Will and estate planning are the processes that are undertaken in connection with the distribution of property after a person dies. The process traditionally begins with the decedent’s Will, which is prepared during his/her lifetime and filed with probate court. However, in the modern era, there are increasingly less formal means of wills. In fact, a common mistake made by some people is to presume that the process of wills and estates has to do with probate court. This is actually a misconception because under normal circumstances wills can be prepared and filed without needing to go through a court of law.
An outright distribution of property will only require a basic Will, which does not need any witnesses. If you want one or more specific estate plans you might need a witnessative trust, in which case a testamentary trust will also be required in the Will. Alternatively, the will can leave assets to an existing pre-existing inter vivos trust, in which case it’s called a “multi-trust” Will. It’s always advisable to seek the counsel of an experienced estate planning attorney before taking any action regarding your estate plan.
It’s important to realize that all of the formal legal documents required for the estate planning process do not apply to the distribution of your assets, which are left to the discretion of your will. In some cases, your will can state that the distribution of some or all of your assets takes place immediately, while other cases will take longer. Some states have made the process much easier by requiring minimal documentation that is more manageable. Your estate plan’s compliance is entirely up to you and the applicable authorities.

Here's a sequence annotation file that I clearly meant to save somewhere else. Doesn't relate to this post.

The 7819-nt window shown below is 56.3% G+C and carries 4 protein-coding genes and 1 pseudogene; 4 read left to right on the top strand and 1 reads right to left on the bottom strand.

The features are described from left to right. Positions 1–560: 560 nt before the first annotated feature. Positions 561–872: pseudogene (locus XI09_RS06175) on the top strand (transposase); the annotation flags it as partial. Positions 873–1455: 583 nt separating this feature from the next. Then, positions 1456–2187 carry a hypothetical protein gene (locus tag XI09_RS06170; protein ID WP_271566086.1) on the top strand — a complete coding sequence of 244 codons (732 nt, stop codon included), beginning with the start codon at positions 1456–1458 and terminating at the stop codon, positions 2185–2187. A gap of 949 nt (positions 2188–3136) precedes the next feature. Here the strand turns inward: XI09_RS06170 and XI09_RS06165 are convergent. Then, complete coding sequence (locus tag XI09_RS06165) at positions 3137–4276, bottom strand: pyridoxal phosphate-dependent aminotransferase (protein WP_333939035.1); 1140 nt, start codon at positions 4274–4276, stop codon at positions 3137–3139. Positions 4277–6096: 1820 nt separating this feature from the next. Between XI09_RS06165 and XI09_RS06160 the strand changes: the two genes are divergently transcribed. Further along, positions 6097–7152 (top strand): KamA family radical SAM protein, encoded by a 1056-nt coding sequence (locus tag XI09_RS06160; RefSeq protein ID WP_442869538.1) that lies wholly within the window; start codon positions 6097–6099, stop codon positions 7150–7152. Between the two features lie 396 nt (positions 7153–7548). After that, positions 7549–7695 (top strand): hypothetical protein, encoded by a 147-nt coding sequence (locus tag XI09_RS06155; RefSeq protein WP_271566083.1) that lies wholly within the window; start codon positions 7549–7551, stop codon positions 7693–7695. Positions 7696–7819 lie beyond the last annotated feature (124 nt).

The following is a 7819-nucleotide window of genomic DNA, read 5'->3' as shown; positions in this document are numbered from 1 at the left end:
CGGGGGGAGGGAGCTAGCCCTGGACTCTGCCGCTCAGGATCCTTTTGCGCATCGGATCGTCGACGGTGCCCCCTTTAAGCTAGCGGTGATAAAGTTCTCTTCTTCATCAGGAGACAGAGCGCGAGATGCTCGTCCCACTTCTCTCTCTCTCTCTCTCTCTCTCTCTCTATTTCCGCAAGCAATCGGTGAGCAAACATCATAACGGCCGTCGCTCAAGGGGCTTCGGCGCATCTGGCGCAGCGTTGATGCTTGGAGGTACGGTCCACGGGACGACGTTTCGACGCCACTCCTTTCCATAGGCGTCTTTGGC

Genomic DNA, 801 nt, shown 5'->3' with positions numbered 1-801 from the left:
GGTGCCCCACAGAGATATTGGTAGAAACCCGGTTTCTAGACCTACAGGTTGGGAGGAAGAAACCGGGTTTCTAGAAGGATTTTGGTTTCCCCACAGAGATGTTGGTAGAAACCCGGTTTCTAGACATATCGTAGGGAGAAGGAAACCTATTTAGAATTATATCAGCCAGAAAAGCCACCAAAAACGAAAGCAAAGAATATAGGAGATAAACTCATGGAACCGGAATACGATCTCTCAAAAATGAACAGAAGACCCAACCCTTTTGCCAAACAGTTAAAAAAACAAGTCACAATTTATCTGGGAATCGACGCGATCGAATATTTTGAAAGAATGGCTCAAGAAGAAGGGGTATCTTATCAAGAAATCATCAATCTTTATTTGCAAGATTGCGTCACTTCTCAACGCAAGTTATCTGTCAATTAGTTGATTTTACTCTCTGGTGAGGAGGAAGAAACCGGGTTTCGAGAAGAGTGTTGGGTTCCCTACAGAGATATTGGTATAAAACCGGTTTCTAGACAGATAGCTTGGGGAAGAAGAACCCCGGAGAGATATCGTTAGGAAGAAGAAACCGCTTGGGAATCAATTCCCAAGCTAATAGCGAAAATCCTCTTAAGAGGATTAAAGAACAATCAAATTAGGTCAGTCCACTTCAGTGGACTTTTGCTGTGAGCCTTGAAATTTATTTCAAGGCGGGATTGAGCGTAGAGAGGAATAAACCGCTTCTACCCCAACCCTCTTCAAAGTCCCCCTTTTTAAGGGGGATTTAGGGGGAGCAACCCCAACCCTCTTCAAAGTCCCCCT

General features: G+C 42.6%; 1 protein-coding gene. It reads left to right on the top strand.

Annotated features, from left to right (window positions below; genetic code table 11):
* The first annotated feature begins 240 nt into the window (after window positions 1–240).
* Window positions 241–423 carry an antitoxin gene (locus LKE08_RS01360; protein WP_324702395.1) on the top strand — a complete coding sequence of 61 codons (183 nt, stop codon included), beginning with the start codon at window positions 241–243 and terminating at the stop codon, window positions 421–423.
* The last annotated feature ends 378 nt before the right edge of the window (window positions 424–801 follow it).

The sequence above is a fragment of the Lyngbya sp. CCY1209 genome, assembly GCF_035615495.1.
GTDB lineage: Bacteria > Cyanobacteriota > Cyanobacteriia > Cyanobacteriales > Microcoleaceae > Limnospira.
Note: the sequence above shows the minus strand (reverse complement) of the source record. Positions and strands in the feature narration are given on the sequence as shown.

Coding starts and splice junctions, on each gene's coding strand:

Trusts and estates are very complex and there are certain types of assets that are better suited for joint trusts, revocable trusts, life insurance policies, and the like than others are. For example, tax-exempt investments, corporate partnerships, and real property are better suited to joint and several trusts rather than large estates or other tax havens. Joint trusts and wills should be handled by attorneys who specialize in family law and estate planning. Attorneys who are familiar with state probate law may also be of assistance.
As with all legal matters, you must carefully review and evaluate all of your wishes prior to signing them. If a loved one has already passed on, you will likely have many wishes that must be granted consideration. Reading through all of your wishes and considering your best judgment can help you make the best decision. When it comes to the wishes of your family members, particularly children or spouses, you’ll want to listen to their perspectives and advice. If you think it would be in their best interest to undo your estate plan, you’ll want to let them know, but in some instances it may be necessary to take everyone’s wishes into consideration.
While your wishes should always be considered, it is not uncommon for two people, married or not, to have a will. If this is the case, each wants to make their desires known so that they are properly respected. If you do not have a will or trust, an estate planning attorney can assist you with making a plan. Your lawyer can also provide support after you pass to your beneficiaries. In the event of your unexpected or fatal accident, your lawyer can help you determine how your belongings will be distributed in the case of your death.